Our Perspective

      • In Serbia, a new era and new social contract are emerging | William Infante

        09 Jan 2013

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        Employers in Serbia now receive tax benefits for employing persons with disabilities. Photo: Centre for Independent Living of Persons with Disabilities, Serbia.

        When I was first posted to Serbia in 2001, the country and its people were still shaken and scarred by years of conflict. Returning in 2009 to lead the United Nations presence there, I was deeply impressed by the swift and substantive progress made. Belgrade had new trams and buses, neighborhoods and parks had been refurbished, and efforts to consolidate democracy, build a more inclusive economy, and establish credible mechanisms to fight corruption were well under way. Serbia is now emerging as an increasingly powerful source of security and stability in the region, contributing scores of peacekeepers to international forces, fighting organized crime, collecting and destroying some 100,000 illicit and unregistered firearms, and integrating women in the military and police forces. Ministries are moving to adopt individual anti-corruption strategies known as integrity plans, and dozens of investigations have opened since the new government took office barely six months ago. Parliament is engaged in more robust review and scrutiny, and its Speaker, Nebojsa Stefanovic, is spearheading a new initiative with UNDP to strengthen parliamentary oversight of spending. These and other governance initiatives aim explicitly to promote accountability, reduce vulnerability and risk of loss, and build the credibility and legitimacy of state institutions.  Read More

      • Arab world needs broad governance reform | Mohammad Pournik

        03 Jan 2013

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        Libyan students at Tripoli University attend the first ever United Nations human rights workshop. UN Photo/Iason Foounten

        High unemployment and inequality fuelled Arab Spring uprisings that began in 2010, but the Arab world needs broad governance reform to achieve sustainable, equitable growth. Ousting dictators alone isn’t enough. People want bread, but they also want social justice and freedom. Experts at the UNDP Regional Center in Cairo reached that conclusion after lengthy study, culminating in the Arab Development Challenges Report that has now been launched in capitals around the world.  Having spent nearly three decades in the field, I believe this is indeed the case—governance and rule of law are essential to the sustainable, inclusive development the Arab world so acutely needs. In Egypt, the problem wasn’t simply political exclusion--it was political and economic exclusion. Reform will succeed only when it addresses both. Unemployment remains a critical challenge, but reliably measuring joblessness is difficult in countries without unemployment insurance and a system of registering for it. Enormous challenges such as food security, water scarcity, and management of natural resource also remain. Arab states must invest better in managing water resources and improving irrigation and agricultural productivity and devise incentives for investment in renewable energy. Governance failures helped create this situation: Here we see institutions that perpetuate themselves, corrosive constituencies  Read More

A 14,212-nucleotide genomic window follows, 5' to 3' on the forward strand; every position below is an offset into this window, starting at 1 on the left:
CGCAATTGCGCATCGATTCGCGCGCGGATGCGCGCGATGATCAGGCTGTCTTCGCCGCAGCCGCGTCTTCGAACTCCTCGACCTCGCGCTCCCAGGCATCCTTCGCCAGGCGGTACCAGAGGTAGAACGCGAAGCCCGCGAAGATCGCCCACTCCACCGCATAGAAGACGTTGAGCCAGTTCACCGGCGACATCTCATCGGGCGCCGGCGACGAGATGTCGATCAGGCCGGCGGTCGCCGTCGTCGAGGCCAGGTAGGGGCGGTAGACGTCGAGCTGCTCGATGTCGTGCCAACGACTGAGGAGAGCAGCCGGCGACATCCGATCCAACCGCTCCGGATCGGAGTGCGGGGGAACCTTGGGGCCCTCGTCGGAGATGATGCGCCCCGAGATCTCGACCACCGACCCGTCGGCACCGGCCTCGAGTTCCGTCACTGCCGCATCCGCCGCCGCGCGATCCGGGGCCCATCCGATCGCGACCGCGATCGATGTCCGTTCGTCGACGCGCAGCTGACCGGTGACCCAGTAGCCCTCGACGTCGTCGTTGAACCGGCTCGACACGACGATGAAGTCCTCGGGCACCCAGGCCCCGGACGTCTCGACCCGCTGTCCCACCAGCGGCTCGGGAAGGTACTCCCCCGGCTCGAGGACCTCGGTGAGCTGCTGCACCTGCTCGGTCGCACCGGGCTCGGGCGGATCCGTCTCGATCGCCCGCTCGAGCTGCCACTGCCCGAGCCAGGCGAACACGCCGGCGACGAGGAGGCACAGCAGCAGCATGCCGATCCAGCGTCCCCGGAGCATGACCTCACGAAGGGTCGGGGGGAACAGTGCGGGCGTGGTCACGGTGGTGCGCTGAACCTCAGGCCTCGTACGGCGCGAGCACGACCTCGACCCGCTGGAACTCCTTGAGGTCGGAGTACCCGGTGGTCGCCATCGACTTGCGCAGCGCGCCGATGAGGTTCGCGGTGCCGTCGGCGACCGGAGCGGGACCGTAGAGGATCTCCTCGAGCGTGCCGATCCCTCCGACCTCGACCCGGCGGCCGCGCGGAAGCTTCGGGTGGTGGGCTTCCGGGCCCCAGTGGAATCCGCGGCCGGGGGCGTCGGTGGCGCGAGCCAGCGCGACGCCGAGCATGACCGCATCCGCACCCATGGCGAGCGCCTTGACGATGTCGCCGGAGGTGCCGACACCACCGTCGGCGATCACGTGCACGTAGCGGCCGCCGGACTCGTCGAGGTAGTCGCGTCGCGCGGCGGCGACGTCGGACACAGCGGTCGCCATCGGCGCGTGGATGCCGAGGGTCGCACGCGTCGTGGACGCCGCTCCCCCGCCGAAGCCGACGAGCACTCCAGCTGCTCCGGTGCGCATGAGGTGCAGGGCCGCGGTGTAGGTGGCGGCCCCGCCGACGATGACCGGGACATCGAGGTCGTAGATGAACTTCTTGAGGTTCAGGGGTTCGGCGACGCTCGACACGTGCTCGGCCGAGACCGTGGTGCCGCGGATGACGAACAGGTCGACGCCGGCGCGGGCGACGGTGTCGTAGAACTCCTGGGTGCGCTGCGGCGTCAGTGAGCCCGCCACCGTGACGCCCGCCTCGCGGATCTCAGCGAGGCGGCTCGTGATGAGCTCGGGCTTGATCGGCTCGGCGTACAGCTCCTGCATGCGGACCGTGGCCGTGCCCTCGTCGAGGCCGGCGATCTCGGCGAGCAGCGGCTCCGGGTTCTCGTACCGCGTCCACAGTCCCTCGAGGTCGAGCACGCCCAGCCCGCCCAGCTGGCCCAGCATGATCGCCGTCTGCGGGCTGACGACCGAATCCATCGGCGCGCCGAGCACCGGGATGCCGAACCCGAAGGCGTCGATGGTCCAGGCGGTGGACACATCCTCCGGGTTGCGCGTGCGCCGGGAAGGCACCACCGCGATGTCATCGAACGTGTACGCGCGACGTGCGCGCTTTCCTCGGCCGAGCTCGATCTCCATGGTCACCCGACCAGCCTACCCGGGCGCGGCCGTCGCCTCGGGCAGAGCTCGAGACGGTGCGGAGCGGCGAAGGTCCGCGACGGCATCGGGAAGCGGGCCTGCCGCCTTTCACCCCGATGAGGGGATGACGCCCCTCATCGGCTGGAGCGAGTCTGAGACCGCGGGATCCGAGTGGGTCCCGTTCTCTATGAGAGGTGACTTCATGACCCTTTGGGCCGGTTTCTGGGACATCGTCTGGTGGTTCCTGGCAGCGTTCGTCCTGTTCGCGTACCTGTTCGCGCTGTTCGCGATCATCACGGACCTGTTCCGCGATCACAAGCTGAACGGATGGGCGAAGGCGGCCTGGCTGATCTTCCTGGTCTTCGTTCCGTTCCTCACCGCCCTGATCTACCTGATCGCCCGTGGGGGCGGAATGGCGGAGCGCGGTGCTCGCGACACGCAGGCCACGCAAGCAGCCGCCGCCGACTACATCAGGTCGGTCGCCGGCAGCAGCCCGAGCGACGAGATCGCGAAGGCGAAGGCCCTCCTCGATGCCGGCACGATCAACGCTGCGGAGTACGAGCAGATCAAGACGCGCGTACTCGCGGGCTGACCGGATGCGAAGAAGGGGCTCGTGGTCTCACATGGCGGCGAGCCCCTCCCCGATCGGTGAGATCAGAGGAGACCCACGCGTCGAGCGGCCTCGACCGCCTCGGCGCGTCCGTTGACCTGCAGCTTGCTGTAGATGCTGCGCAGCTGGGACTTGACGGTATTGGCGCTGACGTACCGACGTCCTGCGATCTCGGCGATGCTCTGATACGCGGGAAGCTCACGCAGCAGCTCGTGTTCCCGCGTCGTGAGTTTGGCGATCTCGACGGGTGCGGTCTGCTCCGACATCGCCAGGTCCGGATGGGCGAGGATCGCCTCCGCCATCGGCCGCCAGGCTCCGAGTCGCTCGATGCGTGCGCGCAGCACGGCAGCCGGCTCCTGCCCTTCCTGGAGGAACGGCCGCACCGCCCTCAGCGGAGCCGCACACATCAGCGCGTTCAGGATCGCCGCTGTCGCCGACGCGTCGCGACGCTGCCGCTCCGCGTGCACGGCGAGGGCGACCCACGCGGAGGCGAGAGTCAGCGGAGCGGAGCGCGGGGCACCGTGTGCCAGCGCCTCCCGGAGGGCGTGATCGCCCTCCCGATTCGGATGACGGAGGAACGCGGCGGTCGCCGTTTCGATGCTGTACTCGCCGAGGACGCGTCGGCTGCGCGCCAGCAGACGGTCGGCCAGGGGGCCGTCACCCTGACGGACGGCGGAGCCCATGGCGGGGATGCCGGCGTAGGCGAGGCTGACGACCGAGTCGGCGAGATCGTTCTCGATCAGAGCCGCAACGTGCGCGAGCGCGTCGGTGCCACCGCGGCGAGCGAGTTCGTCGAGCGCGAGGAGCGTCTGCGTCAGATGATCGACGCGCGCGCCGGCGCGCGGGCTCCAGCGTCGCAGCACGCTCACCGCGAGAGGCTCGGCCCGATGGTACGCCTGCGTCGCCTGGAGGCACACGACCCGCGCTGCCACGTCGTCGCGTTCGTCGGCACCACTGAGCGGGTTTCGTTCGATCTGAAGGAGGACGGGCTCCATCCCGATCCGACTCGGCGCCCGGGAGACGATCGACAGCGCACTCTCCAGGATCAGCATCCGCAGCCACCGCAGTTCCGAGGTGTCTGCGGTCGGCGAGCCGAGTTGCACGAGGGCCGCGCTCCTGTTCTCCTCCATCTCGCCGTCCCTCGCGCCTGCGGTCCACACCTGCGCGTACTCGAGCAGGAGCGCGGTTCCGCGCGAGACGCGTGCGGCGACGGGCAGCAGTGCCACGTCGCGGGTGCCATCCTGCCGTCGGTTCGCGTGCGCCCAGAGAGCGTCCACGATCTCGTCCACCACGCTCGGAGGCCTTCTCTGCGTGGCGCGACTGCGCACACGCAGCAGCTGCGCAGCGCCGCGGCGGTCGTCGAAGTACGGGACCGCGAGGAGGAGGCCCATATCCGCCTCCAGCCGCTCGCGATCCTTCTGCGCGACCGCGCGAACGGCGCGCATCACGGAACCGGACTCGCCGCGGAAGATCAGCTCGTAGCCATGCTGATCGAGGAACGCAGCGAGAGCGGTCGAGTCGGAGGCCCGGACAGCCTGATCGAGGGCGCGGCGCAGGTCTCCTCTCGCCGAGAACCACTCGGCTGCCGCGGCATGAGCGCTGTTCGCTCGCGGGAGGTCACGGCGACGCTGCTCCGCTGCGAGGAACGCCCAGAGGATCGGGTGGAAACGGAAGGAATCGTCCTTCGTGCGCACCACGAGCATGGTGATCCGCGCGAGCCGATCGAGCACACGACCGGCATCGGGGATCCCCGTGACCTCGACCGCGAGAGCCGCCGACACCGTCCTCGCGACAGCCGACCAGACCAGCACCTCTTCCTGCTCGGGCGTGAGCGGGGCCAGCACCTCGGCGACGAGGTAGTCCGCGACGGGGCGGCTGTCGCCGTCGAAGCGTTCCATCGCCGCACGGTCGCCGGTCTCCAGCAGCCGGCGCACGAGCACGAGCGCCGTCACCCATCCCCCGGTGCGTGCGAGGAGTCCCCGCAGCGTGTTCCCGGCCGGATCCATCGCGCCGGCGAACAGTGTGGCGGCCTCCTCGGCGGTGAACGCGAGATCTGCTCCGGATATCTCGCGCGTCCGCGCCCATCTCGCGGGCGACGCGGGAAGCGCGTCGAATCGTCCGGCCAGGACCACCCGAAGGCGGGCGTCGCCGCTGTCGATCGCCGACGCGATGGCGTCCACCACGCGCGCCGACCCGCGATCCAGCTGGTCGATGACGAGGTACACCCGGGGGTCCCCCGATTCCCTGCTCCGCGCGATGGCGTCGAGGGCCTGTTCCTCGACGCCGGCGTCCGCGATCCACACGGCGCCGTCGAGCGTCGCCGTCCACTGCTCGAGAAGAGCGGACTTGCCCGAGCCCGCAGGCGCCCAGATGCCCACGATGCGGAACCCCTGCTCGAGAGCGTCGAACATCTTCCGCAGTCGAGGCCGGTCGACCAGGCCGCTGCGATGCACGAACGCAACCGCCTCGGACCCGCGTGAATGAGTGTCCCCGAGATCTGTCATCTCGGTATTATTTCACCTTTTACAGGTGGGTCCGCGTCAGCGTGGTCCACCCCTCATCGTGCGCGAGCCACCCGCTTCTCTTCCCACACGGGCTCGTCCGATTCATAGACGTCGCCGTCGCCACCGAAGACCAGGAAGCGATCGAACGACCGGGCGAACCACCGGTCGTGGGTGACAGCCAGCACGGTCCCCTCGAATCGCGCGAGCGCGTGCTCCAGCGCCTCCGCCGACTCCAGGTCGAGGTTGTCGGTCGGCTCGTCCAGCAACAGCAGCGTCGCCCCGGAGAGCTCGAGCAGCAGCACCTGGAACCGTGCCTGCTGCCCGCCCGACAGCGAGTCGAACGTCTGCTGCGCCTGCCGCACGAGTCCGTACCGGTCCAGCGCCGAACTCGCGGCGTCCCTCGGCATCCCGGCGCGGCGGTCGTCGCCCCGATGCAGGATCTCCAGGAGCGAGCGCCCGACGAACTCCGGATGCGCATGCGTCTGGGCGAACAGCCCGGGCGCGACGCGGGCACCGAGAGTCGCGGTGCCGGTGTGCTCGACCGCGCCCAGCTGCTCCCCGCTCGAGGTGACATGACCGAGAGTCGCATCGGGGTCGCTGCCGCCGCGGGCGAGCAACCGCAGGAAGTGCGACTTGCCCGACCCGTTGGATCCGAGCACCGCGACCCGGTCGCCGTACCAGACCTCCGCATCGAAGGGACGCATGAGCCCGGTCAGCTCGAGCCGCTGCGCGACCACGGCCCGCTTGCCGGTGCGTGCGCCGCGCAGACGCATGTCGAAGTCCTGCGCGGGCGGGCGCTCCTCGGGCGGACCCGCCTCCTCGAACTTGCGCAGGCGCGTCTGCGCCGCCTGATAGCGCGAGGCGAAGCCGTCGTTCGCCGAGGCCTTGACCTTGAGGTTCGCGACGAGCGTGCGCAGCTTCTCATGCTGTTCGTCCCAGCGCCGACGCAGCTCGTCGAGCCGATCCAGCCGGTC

• A major step forward and a post-2015 challenge | Sheelagh Stewart

        24 Dec 2012

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        Women and girls in El Fasher, North Darfur, march for “16 Days of Activism against Gender-Based Violence”. UN Photo/Albert Gonzalez Farran

        Rule of law is fundamental to development. People who don’t feel safe and think that their property may be stolen or destroyed, do not invest in the future. Why buy seed if the harvest will be stolen? Why invest in a business whose profits will be swallowed by corruption?  Who would send their daughter to school if they thought she was going to be raped on the way? Communities that cannot deal with the past cannot move forward. Transitional justice, which allows post-crisis communities to address legacies of violence and hold perpetrators to account is therefore critical. Without transitional justice, no meaningful social contract is possible. In each case, the rule of law allows people to look forward to a brighter future, in which they find opportunities to achieve their potential and in which legal protection exists for all. The world has shifted on its axis since 189 diverse Member States settled more than a decade ago on the MDGs, excluding any discussion of sensitive issues related to governance, access to justice, and human rights. But with the Cold War now long behind us and the Arab Spring having re-opened discussion of the social contracts that must necessarily underpin a cohesive  Read More

      • Budgeting for climate change and disaster | Ajay Chhibber

        13 Dec 2012